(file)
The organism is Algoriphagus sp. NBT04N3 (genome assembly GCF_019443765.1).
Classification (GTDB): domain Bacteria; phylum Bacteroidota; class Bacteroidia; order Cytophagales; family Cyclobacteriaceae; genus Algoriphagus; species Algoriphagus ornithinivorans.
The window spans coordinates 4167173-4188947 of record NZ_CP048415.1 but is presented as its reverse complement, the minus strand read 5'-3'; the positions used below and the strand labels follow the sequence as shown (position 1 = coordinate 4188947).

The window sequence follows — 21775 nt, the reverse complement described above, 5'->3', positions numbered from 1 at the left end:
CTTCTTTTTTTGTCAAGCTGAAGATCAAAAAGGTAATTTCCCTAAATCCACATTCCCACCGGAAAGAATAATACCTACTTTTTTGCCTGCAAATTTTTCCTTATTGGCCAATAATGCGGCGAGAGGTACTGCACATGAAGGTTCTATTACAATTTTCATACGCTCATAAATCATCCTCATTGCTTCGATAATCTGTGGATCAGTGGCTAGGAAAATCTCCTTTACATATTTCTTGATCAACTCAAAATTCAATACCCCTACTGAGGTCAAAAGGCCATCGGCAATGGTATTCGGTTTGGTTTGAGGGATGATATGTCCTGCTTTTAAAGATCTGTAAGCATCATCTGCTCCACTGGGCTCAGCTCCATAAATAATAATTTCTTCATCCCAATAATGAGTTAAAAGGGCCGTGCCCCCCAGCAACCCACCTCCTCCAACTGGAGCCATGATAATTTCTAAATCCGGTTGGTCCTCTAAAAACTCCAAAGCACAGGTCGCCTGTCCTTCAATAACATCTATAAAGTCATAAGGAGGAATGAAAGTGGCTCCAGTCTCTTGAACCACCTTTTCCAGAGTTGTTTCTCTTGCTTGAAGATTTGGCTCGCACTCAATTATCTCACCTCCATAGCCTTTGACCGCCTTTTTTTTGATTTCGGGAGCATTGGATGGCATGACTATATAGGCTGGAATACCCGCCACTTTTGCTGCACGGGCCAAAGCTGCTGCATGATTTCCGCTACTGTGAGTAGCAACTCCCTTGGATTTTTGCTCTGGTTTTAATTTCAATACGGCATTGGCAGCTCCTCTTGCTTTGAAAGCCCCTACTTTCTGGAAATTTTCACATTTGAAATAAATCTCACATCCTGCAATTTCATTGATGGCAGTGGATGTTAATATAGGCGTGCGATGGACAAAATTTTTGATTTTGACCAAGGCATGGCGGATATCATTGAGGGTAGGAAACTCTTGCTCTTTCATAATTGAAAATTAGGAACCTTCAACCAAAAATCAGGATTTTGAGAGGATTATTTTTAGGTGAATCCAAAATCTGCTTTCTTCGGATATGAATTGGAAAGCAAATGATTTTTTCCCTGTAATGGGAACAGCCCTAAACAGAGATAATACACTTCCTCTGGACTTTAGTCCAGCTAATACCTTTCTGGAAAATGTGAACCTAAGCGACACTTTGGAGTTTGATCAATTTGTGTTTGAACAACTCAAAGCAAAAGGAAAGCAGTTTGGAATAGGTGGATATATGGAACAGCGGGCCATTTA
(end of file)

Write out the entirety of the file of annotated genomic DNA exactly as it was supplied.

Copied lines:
The organism is Algoriphagus sp. NBT04N3 (genome assembly GCF_019443765.1).
Classification (GTDB): domain Bacteria; phylum Bacteroidota; class Bacteroidia; order Cytophagales; family Cyclobacteriaceae; genus Algoriphagus; species Algoriphagus ornithinivorans.
The window spans coordinates 4167173-4188947 of record NZ_CP048415.1 but is presented as its reverse complement, the minus strand read 5'-3'; the positions used below and the strand labels follow the sequence as shown (position 1 = coordinate 4188947).

The window sequence follows — 21775 nt, the reverse complement described above, 5'->3', positions numbered from 1 at the left end:
CTTCTTTTTTTGTCAAGCTGAAGATCAAAAAGGTAATTTCCCTAAATCCACATTCCCACCGGAAAGAATAATACCTACTTTTTTGCCTGCAAATTTTTCCTTATTGGCCAATAATGCGGCGAGAGGTACTGCACATGAAGGTTCTATTACAATTTTCATACGCTCATAAATCATCCTCATTGCTTCGATAATCTGTGGATCAGTGGCTAGGAAAATCTCCTTTACATATTTCTTGATCAACTCAAAATTCAATACCCCTACTGAGGTCAAAAGGCCATCGGCAATGGTATTCGGTTTGGTTTGAGGGATGATATGTCCTGCTTTTAAAGATCTGTAAGCATCATCTGCTCCACTGGGCTCAGCTCCATAAATAATAATTTCTTCATCCCAATAATGAGTTAAAAGGGCCGTGCCCCCCAGCAACCCACCTCCTCCAACTGGAGCCATGATAATTTCTAAATCCGGTTGGTCCTCTAAAAACTCCAAAGCACAGGTCGCCTGTCCTTCAATAACATCTATAAAGTCATAAGGAGGAATGAAAGTGGCTCCAGTCTCTTGAACCACCTTTTCCAGAGTTGTTTCTCTTGCTTGAAGATTTGGCTCGCACTCAATTATCTCACCTCCATAGCCTTTGACCGCCTTTTTTTTGATTTCGGGAGCATTGGATGGCATGACTATATAGGCTGGAATACCCGCCACTTTTGCTGCACGGGCCAAAGCTGCTGCATGATTTCCGCTACTGTGAGTAGCAACTCCCTTGGATTTTTGCTCTGGTTTTAATTTCAATACGGCATTGGCAGCTCCTCTTGCTTTGAAAGCCCCTACTTTCTGGAAATTTTCACATTTGAAATAAATCTCACATCCTGCAATTTCATTGATGGCAGTGGATGTTAATATAGGCGTGCGATGGACAAAATTTTTGATTTTGACCAAGGCATGGCGGATATCATTGAGGGTAGGAAACTCTTGCTCTTTCATAATTGAAAATTAGGAACCTTCAACCAAAAATCAGGATTTTGAGAGGATTATTTTTAGGTGAATCCAAAATCTGCTTTCTTCGGATATGAATTGGAAAGCAAATGATTTTTTCCCTGTAATGGGAACAGCCCTAAACAGAGATAATACACTTCCTCTGGACTTTAGTCCAGCTAATACCTTTCTGGAAAATGTGAACCTAAGCGACACTTTGGAGTTTGATCAATTTGTGTTTGAACAACTCAAAGCAAAAGGAAAGCAGTTTGGAATAGGTGGATATATGGAACAGCGGGCCATTTA